My dream and my father's smiling face
They took those from me, but at least bread should not be taken
~ Fatima Ahmadi

Poetry by Afghan women

Voices in the Cage shares the pain, hopes and sorrow of women in Afghanistan through poetry. Led by the Asia Pacific Network of Refugees (APNOR), with support from Oranges & Sardines Foundation and Red Room Poetry, Voices in the Cage is a collection of poems by 25 female poets in Afghanistan published for International Women's Day (8 March 2022).

The Taliban have been banning and censoring all types of media work in Afghanistan, especially anything related to women and girls. Girls and women are denied schooling, teachers threatened with death if they return to school and many are forced to wear Burqa again. Women are no longer talking about preserving the progress and the rights they have gained; they are talking about mere survival. It is a return to the hard-line rule of gender segregation of the 1990s, barring women from almost all work and education.

The women featured in Voices in the Cage are thankful for poetry as an extraordinary opportunity to speak, share their situations and raise their voices.

With few other ways to raise their voice under the current regime, Afghan women describe this poetry project as a way of healing and sharing their experiences in the face of war and oppression. Coordinated by APNOR over a number of months, each artist has produced a poem in Dari describing their current situation and story, published here alongside an English translation.


Asia Pacific Network of Refugees (APNOR) is the only region-wide refugee-led network of refugee-led initiatives in the Asia Pacific region that is working with and for refugees. APNOR was established in 2018, on the recommendation of Asia Pacific Summit of Refugees (APSOR), which brought together 104 representatives from refugee-led organisations in Asia to advocate for refugee agency and self-representation.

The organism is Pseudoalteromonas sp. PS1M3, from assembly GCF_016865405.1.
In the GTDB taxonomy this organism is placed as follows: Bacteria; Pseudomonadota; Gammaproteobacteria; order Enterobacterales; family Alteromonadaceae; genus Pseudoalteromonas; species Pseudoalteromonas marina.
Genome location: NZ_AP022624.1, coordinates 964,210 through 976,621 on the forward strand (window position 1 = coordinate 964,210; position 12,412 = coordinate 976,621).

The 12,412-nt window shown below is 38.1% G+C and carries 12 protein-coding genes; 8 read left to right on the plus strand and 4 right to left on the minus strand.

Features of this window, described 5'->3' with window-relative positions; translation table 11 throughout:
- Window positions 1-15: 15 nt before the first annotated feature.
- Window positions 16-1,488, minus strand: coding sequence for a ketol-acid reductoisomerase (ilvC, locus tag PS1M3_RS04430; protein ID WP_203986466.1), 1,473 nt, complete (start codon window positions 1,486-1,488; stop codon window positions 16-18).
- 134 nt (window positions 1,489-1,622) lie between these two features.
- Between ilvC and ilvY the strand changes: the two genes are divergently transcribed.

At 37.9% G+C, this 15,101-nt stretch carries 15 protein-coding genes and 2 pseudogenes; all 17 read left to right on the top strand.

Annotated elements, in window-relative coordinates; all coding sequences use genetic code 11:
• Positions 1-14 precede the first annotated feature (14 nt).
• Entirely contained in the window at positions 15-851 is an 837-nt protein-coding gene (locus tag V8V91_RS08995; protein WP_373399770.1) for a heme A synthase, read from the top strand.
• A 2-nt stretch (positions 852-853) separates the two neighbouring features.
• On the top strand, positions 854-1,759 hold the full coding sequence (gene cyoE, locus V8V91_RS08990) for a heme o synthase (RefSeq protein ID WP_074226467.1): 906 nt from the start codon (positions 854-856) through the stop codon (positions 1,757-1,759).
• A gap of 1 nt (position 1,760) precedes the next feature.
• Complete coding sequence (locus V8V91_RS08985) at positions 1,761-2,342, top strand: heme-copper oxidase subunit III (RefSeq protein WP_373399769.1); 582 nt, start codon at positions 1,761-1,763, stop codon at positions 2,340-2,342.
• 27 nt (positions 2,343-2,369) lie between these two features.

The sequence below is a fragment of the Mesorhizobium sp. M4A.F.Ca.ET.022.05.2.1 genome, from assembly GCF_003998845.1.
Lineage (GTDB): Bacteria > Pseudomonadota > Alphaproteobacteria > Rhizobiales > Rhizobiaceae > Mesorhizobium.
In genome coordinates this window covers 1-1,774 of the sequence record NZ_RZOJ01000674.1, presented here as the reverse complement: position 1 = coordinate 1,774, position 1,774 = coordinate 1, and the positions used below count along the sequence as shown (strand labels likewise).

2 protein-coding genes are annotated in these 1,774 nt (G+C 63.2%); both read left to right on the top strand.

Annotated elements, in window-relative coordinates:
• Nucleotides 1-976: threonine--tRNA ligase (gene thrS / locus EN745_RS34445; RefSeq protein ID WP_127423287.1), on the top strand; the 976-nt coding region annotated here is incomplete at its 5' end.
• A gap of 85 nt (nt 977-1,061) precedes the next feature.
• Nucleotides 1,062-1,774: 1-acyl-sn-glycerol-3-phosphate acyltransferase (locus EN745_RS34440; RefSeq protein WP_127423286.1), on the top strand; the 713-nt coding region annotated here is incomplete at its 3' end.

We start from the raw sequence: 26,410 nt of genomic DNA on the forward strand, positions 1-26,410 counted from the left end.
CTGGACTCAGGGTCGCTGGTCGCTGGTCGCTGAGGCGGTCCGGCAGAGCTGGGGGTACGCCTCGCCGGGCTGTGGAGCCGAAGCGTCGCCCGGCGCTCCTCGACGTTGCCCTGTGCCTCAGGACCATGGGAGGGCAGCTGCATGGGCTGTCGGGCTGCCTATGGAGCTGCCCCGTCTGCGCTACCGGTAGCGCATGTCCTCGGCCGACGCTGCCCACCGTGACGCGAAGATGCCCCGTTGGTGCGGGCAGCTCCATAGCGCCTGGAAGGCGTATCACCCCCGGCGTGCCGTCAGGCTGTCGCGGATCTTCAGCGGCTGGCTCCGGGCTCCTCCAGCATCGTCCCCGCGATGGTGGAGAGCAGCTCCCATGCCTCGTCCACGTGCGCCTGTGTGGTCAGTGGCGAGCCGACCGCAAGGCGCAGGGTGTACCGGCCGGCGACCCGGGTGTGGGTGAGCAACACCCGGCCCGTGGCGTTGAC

The situation in Afghanistan

The rapid retreat of U.S. soldiers from Afghanistan and the fall of Afghanistan to the Taliban in August 2021 has left the country torn apart, and its people in danger. Over the past few months, we have heard the cries of Afghans; their screams for support and help echo from all corners of the country.

These sounds are familiar to project leader and founder of APNOR, Najeeba Wazefadost. As a refugee due to the actions of the Taliban, Najeeba knows, with devastating certainty, that her country now faces continued suffering that will leave thousands of refugees in its wake.

Women are once again finding themselves prisoners of their gender - no longer able to work or write, told to stay in their homes unless accompanied by a male relative and being forcibly married off to Taliban fighters. Girls are being taken out of school, and schools for girls are closed.

As the situation in Afghanistan deteriorates, many Afghans, especially women, girls, and human rights defenders, face the worst security situation of their lifetime. On the ground, especially away from Kabul and in the provinces across Afghanistan, women and girls are being denied access to education, employment, and freedom of movement. Human rights defenders are being shot in the streets. The people of Afghanistan are at grave risk, and they are understandably seeking a way out of this danger to some form of safety abroad, despite all the uncertainties that decision brings with it. But Najeeba describes that when her people try to escape this horrific violence they are met with closed borders.

Partners and Supporters

  • Oranges & Sardines Foundation